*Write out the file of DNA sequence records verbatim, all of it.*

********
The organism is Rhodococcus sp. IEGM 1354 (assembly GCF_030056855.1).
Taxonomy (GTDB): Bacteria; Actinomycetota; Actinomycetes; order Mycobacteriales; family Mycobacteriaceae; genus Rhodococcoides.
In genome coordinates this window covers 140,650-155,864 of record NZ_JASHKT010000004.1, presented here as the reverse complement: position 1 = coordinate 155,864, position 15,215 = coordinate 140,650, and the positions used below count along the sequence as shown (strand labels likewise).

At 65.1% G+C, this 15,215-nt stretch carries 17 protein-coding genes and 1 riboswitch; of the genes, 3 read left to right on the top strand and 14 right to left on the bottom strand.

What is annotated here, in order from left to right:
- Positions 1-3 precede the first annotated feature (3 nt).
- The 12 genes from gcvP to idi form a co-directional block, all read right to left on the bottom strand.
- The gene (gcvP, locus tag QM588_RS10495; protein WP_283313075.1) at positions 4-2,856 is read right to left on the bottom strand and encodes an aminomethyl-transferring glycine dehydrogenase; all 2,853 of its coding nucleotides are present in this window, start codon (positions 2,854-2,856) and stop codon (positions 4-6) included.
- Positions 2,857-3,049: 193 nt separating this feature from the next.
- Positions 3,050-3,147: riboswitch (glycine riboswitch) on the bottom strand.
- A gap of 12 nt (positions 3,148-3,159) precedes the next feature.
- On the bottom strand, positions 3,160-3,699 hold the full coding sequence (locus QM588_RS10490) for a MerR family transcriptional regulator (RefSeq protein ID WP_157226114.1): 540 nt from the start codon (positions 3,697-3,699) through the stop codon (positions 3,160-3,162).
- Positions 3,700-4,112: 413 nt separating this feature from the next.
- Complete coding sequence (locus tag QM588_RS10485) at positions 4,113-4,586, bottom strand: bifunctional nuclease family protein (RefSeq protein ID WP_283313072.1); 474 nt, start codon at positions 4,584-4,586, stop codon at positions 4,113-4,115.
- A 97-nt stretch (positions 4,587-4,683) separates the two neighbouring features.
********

The organism is Rhodococcus sp. IEGM 1354 (assembly GCF_030056855.1).
Taxonomy (GTDB): Bacteria; Actinomycetota; Actinomycetes; order Mycobacteriales; family Mycobacteriaceae; genus Rhodococcoides.
In genome coordinates this window covers 140,650-155,864 of record NZ_JASHKT010000004.1, presented here as the reverse complement: position 1 = coordinate 155,864, position 15,215 = coordinate 140,650, and the positions used below count along the sequence as shown (strand labels likewise).

At 65.1% G+C, this 15,215-nt stretch carries 17 protein-coding genes and 1 riboswitch; of the genes, 3 read left to right on the top strand and 14 right to left on the bottom strand.

What is annotated here, in order from left to right:
- Positions 1-3 precede the first annotated feature (3 nt).
- The 12 genes from gcvP to idi form a co-directional block, all read right to left on the bottom strand.
- The gene (gcvP, locus tag QM588_RS10495; protein WP_283313075.1) at positions 4-2,856 is read right to left on the bottom strand and encodes an aminomethyl-transferring glycine dehydrogenase; all 2,853 of its coding nucleotides are present in this window, start codon (positions 2,854-2,856) and stop codon (positions 4-6) included.
- Positions 2,857-3,049: 193 nt separating this feature from the next.
- Positions 3,050-3,147: riboswitch (glycine riboswitch) on the bottom strand.
- A gap of 12 nt (positions 3,148-3,159) precedes the next feature.
- On the bottom strand, positions 3,160-3,699 hold the full coding sequence (locus QM588_RS10490) for a MerR family transcriptional regulator (RefSeq protein ID WP_157226114.1): 540 nt from the start codon (positions 3,697-3,699) through the stop codon (positions 3,160-3,162).
- Positions 3,700-4,112: 413 nt separating this feature from the next.
- Complete coding sequence (locus tag QM588_RS10485) at positions 4,113-4,586, bottom strand: bifunctional nuclease family protein (RefSeq protein ID WP_283313072.1); 474 nt, start codon at positions 4,584-4,586, stop codon at positions 4,113-4,115.
- A 97-nt stretch (positions 4,587-4,683) separates the two neighbouring features.